Ronnie Wood & Mick Taylor-1


Playing Jimmy Reed Tunes

One particularly music-knowledgeable witness of last week’s Ronnie Wood/Mick Taylor shows at the Cutting Room, which focused entirely on the music of the great Chicago bluesman Jimmy Reed and also featured Al Kooper on Hammond and Bad Company’s Simon Kirke on drums, was none other than the great Troy Sharmel.

That’s right, guitarist/pianist Troy Sharmel of the legendary Dr. Bop & the Headliners, whose real name is Robert Kenison, but whose friends curiously call him Beefy. Dr. Bop & the Headliners, the celebrated Midwest rock ’n’ roll show band of the 1970s, which famously featured vocalist Al Craven, the White Raven, and if they didn’t define rock ’n’ roll, they most certainly redefined it. In fact, they opened for bands like the New York Dolls, while bands like Cheap Trick (they had the same manager) opened for them.

Beefy, of course, was blown away by the Wood ensemble’s musicianship, and marveled especially at its employment of both acoustic and standup basses.

“You never see acoustic basses, outside of rockabilly or big bands or bluegrass,” said Beefy after the show. “And playing one together with an electric bassist, you have to be careful of hitting the notes at the same time, or else it sounds like mud.”

Ronnie Wood & Mick Taylor-2The challenge for two bassists, Beefy explained, is “staying out of each other’s way: If you’re playing too low and you’re not on the same note, you can get all kinds of dissonance and low-frequency things that interfere with the sound.”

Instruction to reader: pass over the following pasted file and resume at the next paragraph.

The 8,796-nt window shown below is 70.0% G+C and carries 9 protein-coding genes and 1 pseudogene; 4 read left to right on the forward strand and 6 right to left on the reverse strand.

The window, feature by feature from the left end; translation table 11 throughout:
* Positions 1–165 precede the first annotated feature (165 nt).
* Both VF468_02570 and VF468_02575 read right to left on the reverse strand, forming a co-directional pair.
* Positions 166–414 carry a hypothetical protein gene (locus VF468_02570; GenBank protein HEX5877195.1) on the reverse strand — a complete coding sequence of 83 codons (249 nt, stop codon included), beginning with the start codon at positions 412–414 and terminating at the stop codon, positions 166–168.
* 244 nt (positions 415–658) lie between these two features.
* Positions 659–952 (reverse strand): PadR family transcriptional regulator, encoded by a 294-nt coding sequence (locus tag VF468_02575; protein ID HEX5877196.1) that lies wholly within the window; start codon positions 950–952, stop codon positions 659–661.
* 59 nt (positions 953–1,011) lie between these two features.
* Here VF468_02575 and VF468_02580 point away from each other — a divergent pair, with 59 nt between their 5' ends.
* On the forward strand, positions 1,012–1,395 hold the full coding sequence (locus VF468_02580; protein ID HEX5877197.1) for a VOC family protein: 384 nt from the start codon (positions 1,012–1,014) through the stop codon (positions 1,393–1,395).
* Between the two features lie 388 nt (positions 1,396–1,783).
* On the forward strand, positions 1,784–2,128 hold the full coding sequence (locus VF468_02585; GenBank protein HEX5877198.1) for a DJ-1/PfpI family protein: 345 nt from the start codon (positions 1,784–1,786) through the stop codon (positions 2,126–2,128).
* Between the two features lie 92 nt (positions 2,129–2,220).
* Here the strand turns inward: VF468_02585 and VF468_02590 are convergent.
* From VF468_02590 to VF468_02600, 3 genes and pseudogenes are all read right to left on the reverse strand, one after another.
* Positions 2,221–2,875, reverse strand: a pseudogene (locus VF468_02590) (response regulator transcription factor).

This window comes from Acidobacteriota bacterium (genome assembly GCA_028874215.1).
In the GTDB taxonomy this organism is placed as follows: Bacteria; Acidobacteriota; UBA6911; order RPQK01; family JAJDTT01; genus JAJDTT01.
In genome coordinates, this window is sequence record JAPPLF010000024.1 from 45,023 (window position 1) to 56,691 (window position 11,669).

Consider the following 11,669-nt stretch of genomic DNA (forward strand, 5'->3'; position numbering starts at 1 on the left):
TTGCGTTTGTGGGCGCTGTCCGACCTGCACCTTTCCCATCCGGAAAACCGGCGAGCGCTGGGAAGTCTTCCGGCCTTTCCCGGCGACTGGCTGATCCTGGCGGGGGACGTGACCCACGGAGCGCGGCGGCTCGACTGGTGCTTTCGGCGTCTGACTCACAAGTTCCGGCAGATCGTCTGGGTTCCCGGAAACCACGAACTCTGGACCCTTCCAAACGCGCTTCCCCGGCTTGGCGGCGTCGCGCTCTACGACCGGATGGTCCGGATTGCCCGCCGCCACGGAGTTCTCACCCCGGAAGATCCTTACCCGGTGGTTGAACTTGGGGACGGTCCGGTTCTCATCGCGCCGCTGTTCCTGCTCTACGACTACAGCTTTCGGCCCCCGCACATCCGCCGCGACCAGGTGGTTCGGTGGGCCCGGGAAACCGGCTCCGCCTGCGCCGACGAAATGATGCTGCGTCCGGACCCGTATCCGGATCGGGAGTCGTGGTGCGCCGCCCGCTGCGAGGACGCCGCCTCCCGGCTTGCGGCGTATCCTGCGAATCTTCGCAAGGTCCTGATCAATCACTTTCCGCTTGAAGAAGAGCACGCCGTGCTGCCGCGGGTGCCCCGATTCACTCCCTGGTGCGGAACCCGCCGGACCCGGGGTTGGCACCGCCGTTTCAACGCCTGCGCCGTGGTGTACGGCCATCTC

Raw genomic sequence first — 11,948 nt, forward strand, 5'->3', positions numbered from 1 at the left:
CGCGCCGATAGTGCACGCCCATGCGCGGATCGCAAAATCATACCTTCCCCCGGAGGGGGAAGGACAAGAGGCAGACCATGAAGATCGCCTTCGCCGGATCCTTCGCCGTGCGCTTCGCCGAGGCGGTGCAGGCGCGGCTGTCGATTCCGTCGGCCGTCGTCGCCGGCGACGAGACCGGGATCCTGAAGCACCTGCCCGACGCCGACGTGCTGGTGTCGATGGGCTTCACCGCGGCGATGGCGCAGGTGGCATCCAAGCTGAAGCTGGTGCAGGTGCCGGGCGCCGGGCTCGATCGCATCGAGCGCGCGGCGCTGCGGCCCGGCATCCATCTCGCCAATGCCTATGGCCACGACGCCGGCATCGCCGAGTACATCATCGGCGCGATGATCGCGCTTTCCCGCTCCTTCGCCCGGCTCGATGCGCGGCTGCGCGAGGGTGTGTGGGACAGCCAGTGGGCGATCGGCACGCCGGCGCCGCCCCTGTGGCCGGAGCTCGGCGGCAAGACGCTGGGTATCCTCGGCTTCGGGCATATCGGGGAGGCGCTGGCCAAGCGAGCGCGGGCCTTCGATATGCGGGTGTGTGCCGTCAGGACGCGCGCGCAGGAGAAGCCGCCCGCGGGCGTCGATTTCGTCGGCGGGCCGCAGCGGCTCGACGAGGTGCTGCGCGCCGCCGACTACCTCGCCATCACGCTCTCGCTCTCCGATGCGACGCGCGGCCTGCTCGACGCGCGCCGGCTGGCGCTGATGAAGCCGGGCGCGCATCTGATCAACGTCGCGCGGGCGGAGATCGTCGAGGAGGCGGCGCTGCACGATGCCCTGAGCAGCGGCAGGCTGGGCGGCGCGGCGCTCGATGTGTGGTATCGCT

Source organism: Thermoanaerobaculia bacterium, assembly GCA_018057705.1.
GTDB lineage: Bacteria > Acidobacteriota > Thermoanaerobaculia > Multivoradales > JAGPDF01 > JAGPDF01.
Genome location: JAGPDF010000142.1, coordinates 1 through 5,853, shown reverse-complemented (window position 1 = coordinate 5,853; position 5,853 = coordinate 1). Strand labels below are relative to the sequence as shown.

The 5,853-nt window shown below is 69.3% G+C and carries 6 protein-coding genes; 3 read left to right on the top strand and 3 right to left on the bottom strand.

Beefy noted, too, that the string bass gives the music a “warm sound,” like you hear on country music of the 1950s and ’60s.

“Listen to Ray Price or Patsy Cline’s ‘Walkin’ After Midnight’ and you hear a regular, warm stand-up. Maybe sometimes they’d use an electric bass to double a note and make a more mellow, thick and soft bottom. There even used to be a six-string electric bass guitar that was tuned down a whole lot to get those low notes. But this is the first time I’ve seen a rock band play with two basses, and it sounded great.”

The two basses gave Reed classics like “Going To New York,” “Big Boss Man,” “Bright Lights, Big City” and “Shame, Shame, Shame” “a nice bed for the music,” continued Beefy. As for the two guitar heroes, Wood and Taylor likewise “stayed out of each other’s way.”

Ronnie Wood & Mick Taylor - poster“When one took a solo, the other played in the background. They weren’t jumping on each other, so it worked out great—and the two basses gave them a good bed. But they were also playing old-style Chicago blues without a lot of distortion and newer effects—or many effects at all, for that matter. It was straight out-of-the-box guitar with amplifiers but no tricks or a lot of electronic effects, which was nice because it was true to that style of music.”

“What you heard is what they were doing,” Beefy concluded. “Steady, old-timey blues that you don’t hear much anymore, without a lot of gimmickry. And of course, it didn’t hurt to have a shot of Maker’s Mark before the show, either!”

At the end of Saturday night’s final show, incidentally, Wood stated that the experience of playing Jimmy Reed tunes with Taylor was his best-ever “non-Stones” gig.

Jim Bessman


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